Null425 Project - Goals

The Null 425 yDNA Project was formed to gather data and learn more about haplotypes which have a Null result for ySTR marker DYS425.

HOW TO JOIN THIS PROJECT:
At this time you must have been tested either directly via FTDNA or indirectly via FTDNA via the NGS Genographic Project to join this project. Genographic Project customers must first do the free transfer of their results from the NGS database to FTDNA's database and then must be tested for marker DYS425 (part of the 67 marker upgrade panel test at FTDNA). See the "Learn More" link at the bottom of your Genographic Project personal page for how to do the free transfer of your test data to FTDNA or call FTDNA for assistance in doing the transfer. Once you have a personal account page at FTDNA, ordered the 67 marker upgrade panel and received your results and were found to have a 'Null' at marker DYS425, to join this Null425 project follow the instructions in the next paragraph. Sign/log in to your FTDNA personal account page using your kit number and password. Then click on the JOIN PROJECTS section in the upper left part of your personal page screen. On the projects page, scroll down and find the 'Search by Surname' box. Type the term 'Null425' or 'Null 425' into the search window and click on the Search button. You will then see a description of this project. Scroll down to the bottom and fill in and verify your email address and a very brief reason for requesting to join in the comments block, etc., then click on the small join button at the bottom left of the Null 425 project description and join page. I will then get your request to join and if you are a Null at DYS425, I will approve it. That is all there is to it. Also, be sure to fill in your direct paternal line "Earliest Known Ancestor" field in the "User Preferences" section of your personal account page at FamilyTreeDNA otherwise a blank will display for that field in your entry. If you don't know the full name and details about your direct paternal line earliest known ancestor you could simply enter the surname of your direct paternal line earliest known ancestor in that field. If multiple members of your male line have been tested, only submit one person from your line to the project.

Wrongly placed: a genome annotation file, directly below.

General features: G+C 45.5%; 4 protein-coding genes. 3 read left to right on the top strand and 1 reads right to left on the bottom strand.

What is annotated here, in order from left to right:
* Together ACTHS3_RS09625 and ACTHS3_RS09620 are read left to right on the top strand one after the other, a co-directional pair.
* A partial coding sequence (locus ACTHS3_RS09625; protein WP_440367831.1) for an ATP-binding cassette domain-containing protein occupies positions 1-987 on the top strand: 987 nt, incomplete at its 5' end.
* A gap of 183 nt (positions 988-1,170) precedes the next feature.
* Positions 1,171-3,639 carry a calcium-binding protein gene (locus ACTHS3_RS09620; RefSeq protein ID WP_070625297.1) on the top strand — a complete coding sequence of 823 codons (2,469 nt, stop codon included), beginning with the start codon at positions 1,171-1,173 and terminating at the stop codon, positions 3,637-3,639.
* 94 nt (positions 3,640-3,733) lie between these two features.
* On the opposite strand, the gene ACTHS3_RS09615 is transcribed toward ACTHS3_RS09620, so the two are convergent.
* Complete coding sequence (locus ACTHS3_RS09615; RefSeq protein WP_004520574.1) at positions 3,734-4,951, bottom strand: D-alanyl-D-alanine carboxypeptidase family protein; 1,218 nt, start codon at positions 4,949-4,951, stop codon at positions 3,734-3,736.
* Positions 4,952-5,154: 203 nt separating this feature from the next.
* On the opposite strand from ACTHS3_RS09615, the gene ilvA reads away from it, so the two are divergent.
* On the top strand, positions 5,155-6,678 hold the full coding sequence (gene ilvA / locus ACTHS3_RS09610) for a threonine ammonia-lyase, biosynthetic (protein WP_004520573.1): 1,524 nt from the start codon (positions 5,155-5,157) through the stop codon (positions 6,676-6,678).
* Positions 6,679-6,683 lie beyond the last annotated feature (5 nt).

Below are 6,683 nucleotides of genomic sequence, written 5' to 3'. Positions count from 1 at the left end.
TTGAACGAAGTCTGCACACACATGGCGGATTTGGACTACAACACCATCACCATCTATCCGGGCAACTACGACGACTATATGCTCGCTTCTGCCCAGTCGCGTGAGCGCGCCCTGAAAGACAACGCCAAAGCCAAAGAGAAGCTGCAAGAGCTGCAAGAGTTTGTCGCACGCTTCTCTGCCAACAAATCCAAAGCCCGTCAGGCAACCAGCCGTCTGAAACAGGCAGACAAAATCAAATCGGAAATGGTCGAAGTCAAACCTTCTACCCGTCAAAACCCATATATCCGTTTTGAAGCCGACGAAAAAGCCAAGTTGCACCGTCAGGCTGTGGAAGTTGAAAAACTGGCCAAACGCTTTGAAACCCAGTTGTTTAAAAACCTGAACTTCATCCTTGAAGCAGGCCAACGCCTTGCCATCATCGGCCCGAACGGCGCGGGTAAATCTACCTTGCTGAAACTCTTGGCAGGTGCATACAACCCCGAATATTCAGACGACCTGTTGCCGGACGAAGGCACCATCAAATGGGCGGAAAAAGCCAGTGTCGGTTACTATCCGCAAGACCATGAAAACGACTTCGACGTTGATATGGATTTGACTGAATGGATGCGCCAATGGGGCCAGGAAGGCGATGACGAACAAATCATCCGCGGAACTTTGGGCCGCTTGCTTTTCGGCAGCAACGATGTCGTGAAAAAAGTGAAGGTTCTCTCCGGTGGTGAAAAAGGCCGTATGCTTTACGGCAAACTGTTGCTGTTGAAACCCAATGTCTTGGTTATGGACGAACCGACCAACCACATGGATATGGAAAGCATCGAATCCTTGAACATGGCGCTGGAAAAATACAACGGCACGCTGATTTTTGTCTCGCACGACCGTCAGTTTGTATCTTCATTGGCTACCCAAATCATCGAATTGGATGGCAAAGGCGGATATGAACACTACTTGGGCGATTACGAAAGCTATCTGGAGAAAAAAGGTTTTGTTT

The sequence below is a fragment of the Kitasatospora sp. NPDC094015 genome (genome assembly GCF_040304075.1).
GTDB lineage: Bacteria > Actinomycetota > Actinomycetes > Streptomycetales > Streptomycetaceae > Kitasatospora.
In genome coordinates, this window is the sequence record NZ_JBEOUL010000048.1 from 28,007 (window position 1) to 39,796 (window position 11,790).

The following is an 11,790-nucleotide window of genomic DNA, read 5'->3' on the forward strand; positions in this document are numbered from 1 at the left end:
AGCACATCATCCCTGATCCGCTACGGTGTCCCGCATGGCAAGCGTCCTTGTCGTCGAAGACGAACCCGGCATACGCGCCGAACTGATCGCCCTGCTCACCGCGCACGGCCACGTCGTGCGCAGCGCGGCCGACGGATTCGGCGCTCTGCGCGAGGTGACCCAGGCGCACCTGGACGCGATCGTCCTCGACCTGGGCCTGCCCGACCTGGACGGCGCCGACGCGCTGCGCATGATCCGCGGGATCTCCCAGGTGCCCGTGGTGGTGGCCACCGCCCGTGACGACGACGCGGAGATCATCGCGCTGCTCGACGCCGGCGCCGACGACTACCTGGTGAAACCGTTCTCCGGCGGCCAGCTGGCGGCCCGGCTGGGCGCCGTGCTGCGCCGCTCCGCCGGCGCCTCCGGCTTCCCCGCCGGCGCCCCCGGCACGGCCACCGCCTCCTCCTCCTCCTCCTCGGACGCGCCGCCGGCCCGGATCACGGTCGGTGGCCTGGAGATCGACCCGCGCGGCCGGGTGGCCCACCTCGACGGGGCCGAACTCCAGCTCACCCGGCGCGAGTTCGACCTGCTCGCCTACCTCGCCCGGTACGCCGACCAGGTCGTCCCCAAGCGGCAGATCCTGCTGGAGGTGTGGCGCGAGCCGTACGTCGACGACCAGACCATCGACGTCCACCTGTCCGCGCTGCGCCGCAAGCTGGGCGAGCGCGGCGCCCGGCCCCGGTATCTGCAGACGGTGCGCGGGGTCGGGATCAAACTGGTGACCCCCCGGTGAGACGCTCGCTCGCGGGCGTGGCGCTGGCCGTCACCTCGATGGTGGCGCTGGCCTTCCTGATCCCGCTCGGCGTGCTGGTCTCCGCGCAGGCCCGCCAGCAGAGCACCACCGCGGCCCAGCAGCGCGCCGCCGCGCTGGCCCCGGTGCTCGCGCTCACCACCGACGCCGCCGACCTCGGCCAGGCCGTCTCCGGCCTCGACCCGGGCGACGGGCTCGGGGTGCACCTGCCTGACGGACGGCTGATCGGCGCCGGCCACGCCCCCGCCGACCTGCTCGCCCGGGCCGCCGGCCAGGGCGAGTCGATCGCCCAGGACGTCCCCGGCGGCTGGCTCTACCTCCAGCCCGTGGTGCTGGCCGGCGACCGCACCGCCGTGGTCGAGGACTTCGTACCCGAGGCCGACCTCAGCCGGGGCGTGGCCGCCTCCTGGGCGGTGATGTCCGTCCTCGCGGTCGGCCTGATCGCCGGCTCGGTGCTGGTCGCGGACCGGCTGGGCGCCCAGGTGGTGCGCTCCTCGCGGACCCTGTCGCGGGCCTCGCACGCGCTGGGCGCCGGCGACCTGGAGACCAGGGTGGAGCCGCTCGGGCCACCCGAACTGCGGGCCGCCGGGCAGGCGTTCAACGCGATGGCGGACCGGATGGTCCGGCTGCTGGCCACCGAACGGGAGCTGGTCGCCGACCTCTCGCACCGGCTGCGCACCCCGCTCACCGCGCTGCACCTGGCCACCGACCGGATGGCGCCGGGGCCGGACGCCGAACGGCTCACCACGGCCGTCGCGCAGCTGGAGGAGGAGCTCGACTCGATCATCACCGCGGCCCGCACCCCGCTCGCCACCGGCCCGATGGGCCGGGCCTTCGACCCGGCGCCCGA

Tibor Fehér joined this project in January 2010 as Co-Admin. For questions and queries about this project, please contact Tibor Fehér. Also, if not already tested for DYF371X, people with a Null at DYS425 who are joining this project must order prior to joining this project the test for the advanced marker DYF371X to learn the specific allele values for this multi-copy marker. You don't need to know your test results for marker DYF371X when you join, but the test must at least be on order and in process. Ordering that marker test is easy and requires no new samples. It is a simple and inexpensive advanced marker test. The test for the multi-copy advanced marker DYF371X is available via your personal account page at FTDNA using the Order Tests link and then selecting the "Advanced Orders" section. Order that advanced marker prior to sending this project a "Join Request". Thank you.

This is what FamilyTreeDNA.com says about Nulls at DYS425 and its relationship to the advanced marker DYF371: DYF371 is usually a four copy marker like DYS464. Its alleles are located on the palindromes P1 and P5 on the Y chromosome. See Y Chromosome Palindromic Map One of the copies on P5 can carry a mutation in the flanking region from C to T. This T-type allele was discovered as an independent marker and was called DYS425. Our lab has developed a test to detect the C- and T-type alleles for all DYF371 STR alleles simultaneously. This test is called DYF371X. We can see the T-type alleles and the C-type alleles in different fluorescent colors, so we can label each allele with c or t. A normal person without a NULL at DYS425 would look like 10c-12t-13c-14c for example. You will notice that in a DYS425 NULL result you don't have a T-type allele. This is because a C-type allele has overwritten the T-type allele during the RecLOH event. Other haplotypes may have two T-type alleles that may have occurred by the reverse copying process. Consequently these persons will have two DYS425 alleles. Some persons who get a DYF371 result may notice that they have an odd number of alleles at this marker (3 or 5). This occasionally happens if a deletion or duplication occurs at the large P1 palindrome. Asymmetric markers that are located on different palindromes make such events visible while regular multi-copy markers (like DYS459, CDY, DYS464) are hard to figure out their molar equivalents of alleles in each genome. If you have a deletion or duplication on P1, don't panic! Today we know that many (almost all) persons with abnormal palindromic conformations at P1 or P2 are still perfectly fertile and can produce healthy children. Even whole haplogroups (like N) carry a deletion at P1/P2 as one of their characteristic markers on their Y chromosome. If you want to find out more about possible RecLOH events, insertions or deletions on your Y chromosome we suggest ordering the markers from the Palindromic Pack (Panel 5). Source: Presentation on Palindromic Markers at FTDNA conference 2006 by Thomas Krahn
See:RecLOH at WikipediaGene Conversioni at Wikipedia Some papers with discussion of marker DYS425:Diagnostic Y-STR Markers in Haplogroup G by Phillip G. Goff and T. Whit Athey
Project Background, Goals, Results and News Copyright (c) 2007-2010, Charles F. Kerchner, Jr. All Rights Reserved